The brain’s morphology is not affected by cannabis exposure
Two independent studies have come to the same conclusion – cannabis does not alter the brain. The findings are significant and will help to counter the unfounded arguments that exposure to cannabis can have a negative impact on the younger population.
One study was conducted by the University of Pennsylvania through its Perelman School of Medicine. Researchers compared brain scans of consumers who were broken down into two groups – occasional users and frequent users. The latter was defined as someone who consumes more than three times a week. All of the subjects were from 14 to 22 years old.
The researchers concluded, “There were no significant differences by cannabis group in global or regional brain volumes, cortical thickness, or gray matter density, and no significant group by age interactions were found. Follow-up analyses indicated that values of structural neuroimaging measures by cannabis group were similar across regions, and any differences among groups were likely of a small magnitude.”
They added, “In sum, structural brain metrics were largely similar among adolescent and young adult cannabis users and non-users.”
In another study, researchers with the University of Colorado at Boulder looked at magnetic resonance imaging (MRI) scans of 28 cannabis users who were over 60 years of age. Those scans were compared to matched controls and the test subjects identified themselves as individuals who had consumed marijuana each week for 24 years or more.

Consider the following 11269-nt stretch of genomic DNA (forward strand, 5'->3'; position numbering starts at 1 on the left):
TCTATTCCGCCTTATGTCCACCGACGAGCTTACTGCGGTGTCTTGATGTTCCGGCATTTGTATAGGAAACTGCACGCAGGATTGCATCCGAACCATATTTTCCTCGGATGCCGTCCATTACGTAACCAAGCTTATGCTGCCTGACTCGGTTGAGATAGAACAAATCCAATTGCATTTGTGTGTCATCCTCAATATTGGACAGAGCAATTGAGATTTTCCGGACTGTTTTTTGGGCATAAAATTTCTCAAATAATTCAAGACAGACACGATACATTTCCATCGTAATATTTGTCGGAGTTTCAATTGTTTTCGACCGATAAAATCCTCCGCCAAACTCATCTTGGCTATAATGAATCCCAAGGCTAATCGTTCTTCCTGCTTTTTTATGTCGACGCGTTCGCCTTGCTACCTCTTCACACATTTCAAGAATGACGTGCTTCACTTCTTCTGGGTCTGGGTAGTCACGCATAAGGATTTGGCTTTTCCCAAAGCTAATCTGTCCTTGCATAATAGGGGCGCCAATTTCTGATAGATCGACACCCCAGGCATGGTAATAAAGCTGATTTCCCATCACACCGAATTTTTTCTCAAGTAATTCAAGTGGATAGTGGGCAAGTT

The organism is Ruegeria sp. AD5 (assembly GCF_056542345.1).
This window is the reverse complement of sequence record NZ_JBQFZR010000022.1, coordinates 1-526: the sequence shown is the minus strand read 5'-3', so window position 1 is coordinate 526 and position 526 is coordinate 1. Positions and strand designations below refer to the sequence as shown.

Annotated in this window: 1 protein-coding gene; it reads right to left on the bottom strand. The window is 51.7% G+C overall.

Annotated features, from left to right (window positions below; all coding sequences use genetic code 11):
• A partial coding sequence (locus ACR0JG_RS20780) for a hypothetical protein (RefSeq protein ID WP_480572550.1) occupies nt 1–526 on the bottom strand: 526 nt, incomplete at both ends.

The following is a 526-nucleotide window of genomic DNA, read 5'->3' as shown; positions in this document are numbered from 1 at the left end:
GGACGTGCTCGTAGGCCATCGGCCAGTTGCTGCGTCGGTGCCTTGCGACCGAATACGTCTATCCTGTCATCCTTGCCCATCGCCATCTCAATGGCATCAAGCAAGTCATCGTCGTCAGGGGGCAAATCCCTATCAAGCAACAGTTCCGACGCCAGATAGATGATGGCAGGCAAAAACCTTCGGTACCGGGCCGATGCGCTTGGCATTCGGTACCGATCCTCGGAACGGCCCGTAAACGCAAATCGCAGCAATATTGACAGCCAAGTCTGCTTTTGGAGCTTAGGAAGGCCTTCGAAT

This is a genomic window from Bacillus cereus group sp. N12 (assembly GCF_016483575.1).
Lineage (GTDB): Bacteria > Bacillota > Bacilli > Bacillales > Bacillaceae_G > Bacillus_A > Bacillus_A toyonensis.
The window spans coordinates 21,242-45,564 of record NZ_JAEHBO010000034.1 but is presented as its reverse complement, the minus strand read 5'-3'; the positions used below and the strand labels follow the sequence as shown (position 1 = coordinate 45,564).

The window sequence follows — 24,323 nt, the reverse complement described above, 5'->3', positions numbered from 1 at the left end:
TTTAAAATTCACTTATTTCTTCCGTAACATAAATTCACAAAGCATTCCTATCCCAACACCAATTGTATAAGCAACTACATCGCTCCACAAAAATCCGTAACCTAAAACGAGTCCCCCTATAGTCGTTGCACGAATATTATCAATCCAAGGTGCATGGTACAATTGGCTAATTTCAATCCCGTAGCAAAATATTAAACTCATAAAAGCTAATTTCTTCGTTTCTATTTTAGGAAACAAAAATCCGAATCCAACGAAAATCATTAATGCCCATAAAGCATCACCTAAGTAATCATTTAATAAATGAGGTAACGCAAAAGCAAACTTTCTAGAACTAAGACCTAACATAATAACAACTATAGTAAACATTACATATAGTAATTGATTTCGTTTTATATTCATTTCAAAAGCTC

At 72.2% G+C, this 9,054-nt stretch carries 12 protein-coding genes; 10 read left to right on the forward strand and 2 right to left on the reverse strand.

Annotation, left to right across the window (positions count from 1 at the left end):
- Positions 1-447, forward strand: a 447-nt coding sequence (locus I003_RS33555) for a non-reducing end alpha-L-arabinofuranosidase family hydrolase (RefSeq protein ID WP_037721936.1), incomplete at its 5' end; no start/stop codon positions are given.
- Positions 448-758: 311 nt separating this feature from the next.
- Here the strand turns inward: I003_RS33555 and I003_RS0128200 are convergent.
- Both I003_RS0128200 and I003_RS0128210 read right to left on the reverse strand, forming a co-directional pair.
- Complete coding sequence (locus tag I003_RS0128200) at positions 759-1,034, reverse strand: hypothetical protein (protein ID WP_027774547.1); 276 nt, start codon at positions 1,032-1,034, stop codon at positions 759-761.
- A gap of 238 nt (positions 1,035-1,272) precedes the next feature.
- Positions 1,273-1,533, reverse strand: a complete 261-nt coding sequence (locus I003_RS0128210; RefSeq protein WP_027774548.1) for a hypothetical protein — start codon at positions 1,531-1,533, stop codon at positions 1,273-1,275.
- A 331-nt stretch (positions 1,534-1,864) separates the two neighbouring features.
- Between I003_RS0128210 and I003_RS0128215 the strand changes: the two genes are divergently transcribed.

That study revealed that long-term exposure to cannabis “does not have a widespread impact on overall cortical volumes while controlling for age, despite over two decades of regular cannabis use on average. This is in contrast to the large, widespread effects of alcohol on cortical volumes that might be expected to negatively impact cognitive performance.”
The researchers added, “The current study was able to explore cannabis use in a novel older adult population that has seen recent dramatic increases in cannabis use while controlling for likely confounding variables (e.g., alcohol use). The participants in this study were generally healthy and highly educated, and it is in this context that cannabis use showed limited effects on brain structural measures or cognitive performance.”
Science once again proves victorious over hearsay and another myth is busted.